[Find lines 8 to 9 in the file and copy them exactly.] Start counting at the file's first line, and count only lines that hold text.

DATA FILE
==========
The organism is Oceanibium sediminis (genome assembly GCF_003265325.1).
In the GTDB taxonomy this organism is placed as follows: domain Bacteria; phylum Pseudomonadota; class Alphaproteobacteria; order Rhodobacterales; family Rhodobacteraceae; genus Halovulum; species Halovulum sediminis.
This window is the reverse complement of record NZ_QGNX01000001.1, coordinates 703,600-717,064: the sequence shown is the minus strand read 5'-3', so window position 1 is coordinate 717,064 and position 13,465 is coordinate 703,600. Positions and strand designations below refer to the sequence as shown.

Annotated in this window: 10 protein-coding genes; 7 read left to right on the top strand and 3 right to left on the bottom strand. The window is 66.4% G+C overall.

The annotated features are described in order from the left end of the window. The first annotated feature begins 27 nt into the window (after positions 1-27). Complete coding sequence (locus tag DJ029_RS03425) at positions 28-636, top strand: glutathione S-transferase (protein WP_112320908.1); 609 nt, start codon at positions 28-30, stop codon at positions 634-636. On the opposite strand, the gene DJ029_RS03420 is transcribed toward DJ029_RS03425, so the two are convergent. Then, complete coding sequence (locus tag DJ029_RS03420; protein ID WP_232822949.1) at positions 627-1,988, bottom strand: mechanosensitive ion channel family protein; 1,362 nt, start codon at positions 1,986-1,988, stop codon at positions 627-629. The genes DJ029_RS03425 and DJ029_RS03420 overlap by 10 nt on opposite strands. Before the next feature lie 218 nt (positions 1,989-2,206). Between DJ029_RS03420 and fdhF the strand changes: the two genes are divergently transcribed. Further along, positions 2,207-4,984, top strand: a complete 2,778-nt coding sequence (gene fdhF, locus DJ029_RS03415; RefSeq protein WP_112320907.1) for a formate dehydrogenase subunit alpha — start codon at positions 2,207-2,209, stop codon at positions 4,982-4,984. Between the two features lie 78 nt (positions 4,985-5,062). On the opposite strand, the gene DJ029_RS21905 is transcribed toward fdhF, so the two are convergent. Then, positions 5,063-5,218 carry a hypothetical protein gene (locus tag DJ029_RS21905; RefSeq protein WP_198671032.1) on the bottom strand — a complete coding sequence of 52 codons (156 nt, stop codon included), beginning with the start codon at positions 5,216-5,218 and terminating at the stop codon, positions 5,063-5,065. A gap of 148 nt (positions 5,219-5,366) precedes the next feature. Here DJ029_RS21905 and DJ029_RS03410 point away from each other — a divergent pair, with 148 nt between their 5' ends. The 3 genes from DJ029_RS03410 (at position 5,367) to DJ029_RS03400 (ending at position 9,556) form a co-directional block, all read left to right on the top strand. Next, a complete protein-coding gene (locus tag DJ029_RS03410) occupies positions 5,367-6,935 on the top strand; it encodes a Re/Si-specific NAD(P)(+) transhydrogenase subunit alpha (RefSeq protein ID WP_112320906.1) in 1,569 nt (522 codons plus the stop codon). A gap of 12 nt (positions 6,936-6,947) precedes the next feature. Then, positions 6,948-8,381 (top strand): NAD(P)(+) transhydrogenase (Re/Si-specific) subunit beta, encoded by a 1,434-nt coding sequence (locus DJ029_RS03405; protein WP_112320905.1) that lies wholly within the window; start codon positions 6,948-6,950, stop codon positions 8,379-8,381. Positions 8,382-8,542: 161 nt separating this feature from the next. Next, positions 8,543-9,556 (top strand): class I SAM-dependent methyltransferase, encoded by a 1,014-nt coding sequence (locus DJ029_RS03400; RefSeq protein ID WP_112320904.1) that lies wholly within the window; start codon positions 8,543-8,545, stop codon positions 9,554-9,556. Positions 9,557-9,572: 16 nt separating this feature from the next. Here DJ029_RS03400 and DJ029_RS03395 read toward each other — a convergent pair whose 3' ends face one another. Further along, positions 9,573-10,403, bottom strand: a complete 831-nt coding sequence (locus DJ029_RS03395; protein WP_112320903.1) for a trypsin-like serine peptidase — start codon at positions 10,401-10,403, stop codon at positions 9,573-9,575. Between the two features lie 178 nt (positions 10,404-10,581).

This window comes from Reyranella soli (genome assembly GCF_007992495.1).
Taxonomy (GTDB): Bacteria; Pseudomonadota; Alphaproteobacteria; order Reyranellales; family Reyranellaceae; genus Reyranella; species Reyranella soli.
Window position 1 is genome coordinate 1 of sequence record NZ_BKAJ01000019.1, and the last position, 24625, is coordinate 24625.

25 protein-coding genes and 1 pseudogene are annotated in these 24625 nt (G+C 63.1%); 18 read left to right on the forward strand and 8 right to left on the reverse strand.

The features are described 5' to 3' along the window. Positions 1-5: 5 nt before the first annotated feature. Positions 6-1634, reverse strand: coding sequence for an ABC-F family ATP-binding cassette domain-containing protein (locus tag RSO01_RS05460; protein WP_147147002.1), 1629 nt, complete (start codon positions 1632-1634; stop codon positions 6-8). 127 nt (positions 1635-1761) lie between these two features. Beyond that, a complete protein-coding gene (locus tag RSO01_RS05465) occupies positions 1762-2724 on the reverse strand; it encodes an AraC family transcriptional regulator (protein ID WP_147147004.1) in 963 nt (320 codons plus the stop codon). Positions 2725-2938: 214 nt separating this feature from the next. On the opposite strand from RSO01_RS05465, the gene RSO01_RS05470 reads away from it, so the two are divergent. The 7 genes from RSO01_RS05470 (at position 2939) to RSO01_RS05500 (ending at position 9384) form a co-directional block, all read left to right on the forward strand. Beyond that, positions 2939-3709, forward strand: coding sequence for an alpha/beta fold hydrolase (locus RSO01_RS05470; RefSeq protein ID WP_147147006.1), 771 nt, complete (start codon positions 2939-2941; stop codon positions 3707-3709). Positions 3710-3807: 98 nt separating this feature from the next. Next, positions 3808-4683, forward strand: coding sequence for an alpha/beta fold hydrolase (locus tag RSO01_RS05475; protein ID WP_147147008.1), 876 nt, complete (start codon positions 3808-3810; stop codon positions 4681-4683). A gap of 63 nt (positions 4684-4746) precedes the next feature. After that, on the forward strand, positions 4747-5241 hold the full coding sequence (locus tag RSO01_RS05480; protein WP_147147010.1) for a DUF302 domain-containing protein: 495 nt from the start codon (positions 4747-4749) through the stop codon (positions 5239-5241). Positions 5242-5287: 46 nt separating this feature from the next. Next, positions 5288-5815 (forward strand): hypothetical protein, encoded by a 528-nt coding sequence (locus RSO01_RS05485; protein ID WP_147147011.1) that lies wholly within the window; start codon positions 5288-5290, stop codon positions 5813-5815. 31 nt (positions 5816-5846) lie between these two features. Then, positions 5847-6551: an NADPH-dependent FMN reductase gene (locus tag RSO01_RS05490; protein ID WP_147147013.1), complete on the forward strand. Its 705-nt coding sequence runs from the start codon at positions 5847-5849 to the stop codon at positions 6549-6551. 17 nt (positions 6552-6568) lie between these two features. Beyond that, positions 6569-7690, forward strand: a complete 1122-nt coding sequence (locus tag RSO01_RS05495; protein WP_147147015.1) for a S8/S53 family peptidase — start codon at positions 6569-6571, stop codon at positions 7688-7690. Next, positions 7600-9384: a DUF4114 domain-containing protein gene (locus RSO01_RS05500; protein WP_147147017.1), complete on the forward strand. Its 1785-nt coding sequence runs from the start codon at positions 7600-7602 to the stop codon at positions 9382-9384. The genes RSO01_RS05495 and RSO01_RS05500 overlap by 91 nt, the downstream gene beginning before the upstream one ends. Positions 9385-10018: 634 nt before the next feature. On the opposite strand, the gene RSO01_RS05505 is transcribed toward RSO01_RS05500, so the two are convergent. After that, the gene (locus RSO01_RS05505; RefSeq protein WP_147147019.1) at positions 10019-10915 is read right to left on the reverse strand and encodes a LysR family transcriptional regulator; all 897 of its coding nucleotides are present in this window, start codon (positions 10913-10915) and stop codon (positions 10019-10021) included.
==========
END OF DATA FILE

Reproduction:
Window position 1 is genome coordinate 1 of sequence record NZ_BKAJ01000019.1, and the last position, 24625, is coordinate 24625.

25 protein-coding genes and 1 pseudogene are annotated in these 24625 nt (G+C 63.1%); 18 read left to right on the forward strand and 8 right to left on the reverse strand.